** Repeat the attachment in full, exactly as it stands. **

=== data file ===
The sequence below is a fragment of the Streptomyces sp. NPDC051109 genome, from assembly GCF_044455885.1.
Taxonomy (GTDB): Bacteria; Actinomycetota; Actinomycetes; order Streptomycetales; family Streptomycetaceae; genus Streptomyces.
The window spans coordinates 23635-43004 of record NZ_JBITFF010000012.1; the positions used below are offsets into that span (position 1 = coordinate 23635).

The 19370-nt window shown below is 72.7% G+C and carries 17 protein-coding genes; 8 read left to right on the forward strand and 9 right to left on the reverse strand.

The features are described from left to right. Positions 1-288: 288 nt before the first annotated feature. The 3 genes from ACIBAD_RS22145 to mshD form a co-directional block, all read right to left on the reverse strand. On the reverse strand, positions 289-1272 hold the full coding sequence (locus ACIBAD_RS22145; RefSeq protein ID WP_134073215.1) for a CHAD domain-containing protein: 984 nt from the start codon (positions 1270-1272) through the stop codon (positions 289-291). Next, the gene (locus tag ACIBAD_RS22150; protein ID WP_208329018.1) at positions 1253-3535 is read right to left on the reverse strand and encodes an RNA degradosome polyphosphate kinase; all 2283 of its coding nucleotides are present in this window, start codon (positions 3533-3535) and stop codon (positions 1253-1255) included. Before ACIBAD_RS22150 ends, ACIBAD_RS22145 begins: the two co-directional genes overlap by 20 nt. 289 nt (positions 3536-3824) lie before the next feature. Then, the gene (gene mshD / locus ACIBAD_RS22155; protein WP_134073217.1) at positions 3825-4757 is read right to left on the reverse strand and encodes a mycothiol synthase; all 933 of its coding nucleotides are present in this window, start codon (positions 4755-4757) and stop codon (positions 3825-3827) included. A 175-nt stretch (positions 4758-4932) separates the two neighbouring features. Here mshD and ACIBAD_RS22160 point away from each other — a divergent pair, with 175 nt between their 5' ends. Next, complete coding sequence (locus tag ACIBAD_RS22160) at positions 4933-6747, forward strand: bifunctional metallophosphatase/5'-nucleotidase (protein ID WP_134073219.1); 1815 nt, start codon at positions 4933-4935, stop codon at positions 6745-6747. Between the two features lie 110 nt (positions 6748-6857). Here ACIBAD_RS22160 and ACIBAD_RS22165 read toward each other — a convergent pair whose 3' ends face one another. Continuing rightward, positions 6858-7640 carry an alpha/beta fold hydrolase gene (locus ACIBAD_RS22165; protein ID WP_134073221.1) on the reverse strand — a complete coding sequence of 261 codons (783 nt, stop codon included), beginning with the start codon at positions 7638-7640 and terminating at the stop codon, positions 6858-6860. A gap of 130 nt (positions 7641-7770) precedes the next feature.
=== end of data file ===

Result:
The sequence below is a fragment of the Streptomyces sp. NPDC051109 genome, from assembly GCF_044455885.1.
Taxonomy (GTDB): Bacteria; Actinomycetota; Actinomycetes; order Streptomycetales; family Streptomycetaceae; genus Streptomyces.
The window spans coordinates 23635-43004 of record NZ_JBITFF010000012.1; the positions used below are offsets into that span (position 1 = coordinate 23635).

The 19370-nt window shown below is 72.7% G+C and carries 17 protein-coding genes; 8 read left to right on the forward strand and 9 right to left on the reverse strand.

The features are described from left to right. Positions 1-288: 288 nt before the first annotated feature. The 3 genes from ACIBAD_RS22145 to mshD form a co-directional block, all read right to left on the reverse strand. On the reverse strand, positions 289-1272 hold the full coding sequence (locus ACIBAD_RS22145; RefSeq protein ID WP_134073215.1) for a CHAD domain-containing protein: 984 nt from the start codon (positions 1270-1272) through the stop codon (positions 289-291). Next, the gene (locus tag ACIBAD_RS22150; protein ID WP_208329018.1) at positions 1253-3535 is read right to left on the reverse strand and encodes an RNA degradosome polyphosphate kinase; all 2283 of its coding nucleotides are present in this window, start codon (positions 3533-3535) and stop codon (positions 1253-1255) included. Before ACIBAD_RS22150 ends, ACIBAD_RS22145 begins: the two co-directional genes overlap by 20 nt. 289 nt (positions 3536-3824) lie before the next feature. Then, the gene (gene mshD / locus ACIBAD_RS22155; protein WP_134073217.1) at positions 3825-4757 is read right to left on the reverse strand and encodes a mycothiol synthase; all 933 of its coding nucleotides are present in this window, start codon (positions 4755-4757) and stop codon (positions 3825-3827) included. A 175-nt stretch (positions 4758-4932) separates the two neighbouring features. Here mshD and ACIBAD_RS22160 point away from each other — a divergent pair, with 175 nt between their 5' ends. Next, complete coding sequence (locus tag ACIBAD_RS22160) at positions 4933-6747, forward strand: bifunctional metallophosphatase/5'-nucleotidase (protein ID WP_134073219.1); 1815 nt, start codon at positions 4933-4935, stop codon at positions 6745-6747. Between the two features lie 110 nt (positions 6748-6857). Here ACIBAD_RS22160 and ACIBAD_RS22165 read toward each other — a convergent pair whose 3' ends face one another. Continuing rightward, positions 6858-7640 carry an alpha/beta fold hydrolase gene (locus ACIBAD_RS22165; protein ID WP_134073221.1) on the reverse strand — a complete coding sequence of 261 codons (783 nt, stop codon included), beginning with the start codon at positions 7638-7640 and terminating at the stop codon, positions 6858-6860. A gap of 130 nt (positions 7641-7770) precedes the next feature.